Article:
The first player shown in the video is Josh Norman. The shot is framed in close to his face, bringing you to stare into his brown eyes as he smudges eye-black across his right cheek.
Later, there’s archive footage of Pat Tillman, the former Arizona Cardinals safety who left his NFL career to enlist in the Army after the September 11 terrorist attacks, and who became an opponent of the Iraq war between that time and the day he was killed in Afghanistan by friendly fire in 2004.
There’s a shot of players standing on the sideline, hands over hearts, with American flags on display during the national anthem. Between 2012-2015, the Department of Defense paid the league for shows of patriotism like massive flag displays during the anthem ritual.
All that was shown in a minute-long spot the NFL aired on NBC’s Sunday Night Football broadcast, which happened to take place here in Washington. It was titled “Inside These Lines” and was meant as a display of unity in response to President Trump’s vitriol directed at the league and its players at a rally for a special election in Alabama over the weekend.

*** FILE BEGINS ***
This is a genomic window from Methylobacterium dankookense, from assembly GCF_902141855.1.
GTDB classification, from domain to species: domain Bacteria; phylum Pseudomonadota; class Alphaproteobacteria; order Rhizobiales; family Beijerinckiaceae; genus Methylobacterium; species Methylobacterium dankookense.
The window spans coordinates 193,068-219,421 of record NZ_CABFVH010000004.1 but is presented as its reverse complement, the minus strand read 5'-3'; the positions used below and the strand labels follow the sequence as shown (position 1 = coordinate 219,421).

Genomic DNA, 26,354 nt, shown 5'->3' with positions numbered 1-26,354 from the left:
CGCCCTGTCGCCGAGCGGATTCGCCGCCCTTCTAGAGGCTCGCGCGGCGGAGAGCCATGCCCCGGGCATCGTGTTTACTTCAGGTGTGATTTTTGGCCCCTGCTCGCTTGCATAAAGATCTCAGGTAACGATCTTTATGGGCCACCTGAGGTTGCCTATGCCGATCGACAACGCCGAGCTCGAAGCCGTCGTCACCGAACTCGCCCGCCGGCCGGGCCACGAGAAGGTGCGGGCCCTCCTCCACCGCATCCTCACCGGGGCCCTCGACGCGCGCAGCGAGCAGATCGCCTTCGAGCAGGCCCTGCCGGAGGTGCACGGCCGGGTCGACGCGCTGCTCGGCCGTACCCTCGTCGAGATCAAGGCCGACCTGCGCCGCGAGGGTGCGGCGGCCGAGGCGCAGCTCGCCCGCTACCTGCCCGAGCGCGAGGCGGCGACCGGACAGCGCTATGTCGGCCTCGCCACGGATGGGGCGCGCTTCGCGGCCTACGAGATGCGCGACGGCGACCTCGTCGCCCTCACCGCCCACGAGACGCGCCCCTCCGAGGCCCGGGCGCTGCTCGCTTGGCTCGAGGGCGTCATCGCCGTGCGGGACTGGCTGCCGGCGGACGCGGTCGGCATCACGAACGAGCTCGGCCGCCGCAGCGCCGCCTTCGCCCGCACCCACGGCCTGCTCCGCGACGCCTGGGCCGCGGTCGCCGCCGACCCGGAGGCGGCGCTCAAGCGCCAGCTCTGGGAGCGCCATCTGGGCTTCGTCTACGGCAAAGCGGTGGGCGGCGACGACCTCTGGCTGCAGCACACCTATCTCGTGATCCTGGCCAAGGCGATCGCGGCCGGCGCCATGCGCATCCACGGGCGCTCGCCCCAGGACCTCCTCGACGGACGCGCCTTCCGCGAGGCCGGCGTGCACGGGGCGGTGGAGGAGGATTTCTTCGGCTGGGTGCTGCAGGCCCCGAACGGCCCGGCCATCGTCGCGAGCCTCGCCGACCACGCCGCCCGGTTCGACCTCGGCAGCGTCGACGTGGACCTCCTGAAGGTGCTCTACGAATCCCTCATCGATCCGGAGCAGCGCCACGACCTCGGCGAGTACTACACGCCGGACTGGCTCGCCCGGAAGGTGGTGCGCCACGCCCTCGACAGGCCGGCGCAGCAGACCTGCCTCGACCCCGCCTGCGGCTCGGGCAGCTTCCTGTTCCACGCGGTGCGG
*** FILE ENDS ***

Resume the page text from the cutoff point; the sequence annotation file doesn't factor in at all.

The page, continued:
Stick to sports? This — a powerful and complex subset of popular culture that has always intersected with politics — is sports. The president and the fans who booed the Redskins and Raiders who knelt during the anthem Sunday might say otherwise, but players and league officials know they wield considerable influence that can be used politically.
“You’re picking on the wrong people,” Norman said after the game. “Sorry man, but I’m just being honest. I respect the position [of president], I really do. But when it gets to that point, you’re taking on 1,800 men. Grown men, they got families. And we have that ability to strike the young nation, the young people. They look up to us, so how we act is how they’re going to respond.”
Like Norman, the government also recognizes the powers of influence wielded by sports leagues and their stars.
In 2015, Sens. Jeff Flake and John McCain, both Arizona Republicans, disclosed that the Department of Defense had paid more than $9 million over the previous four years to various major sporting leagues, including more than $6 million to NFL teams, through marketing contracts centered around acts of “paid patriotism.” Would the Pentagon have spent that money if it didn’t believe in a direct connection between the sports arena and the political arena?
Norman said that given the personal nature of the president’s comments, in which he called NFL players who protest racial inequality during the national anthem “sons of [expletive]” it was impossible not to respond.
“How you stay in your lane when you’re called out directly?” Norman said.
“All this stuff that’s going on, and you’re worried about a sport? You’re worried about us? C’mon man. That’s an atrocity. Therefore if you come at us in that way, we can get political very fast.”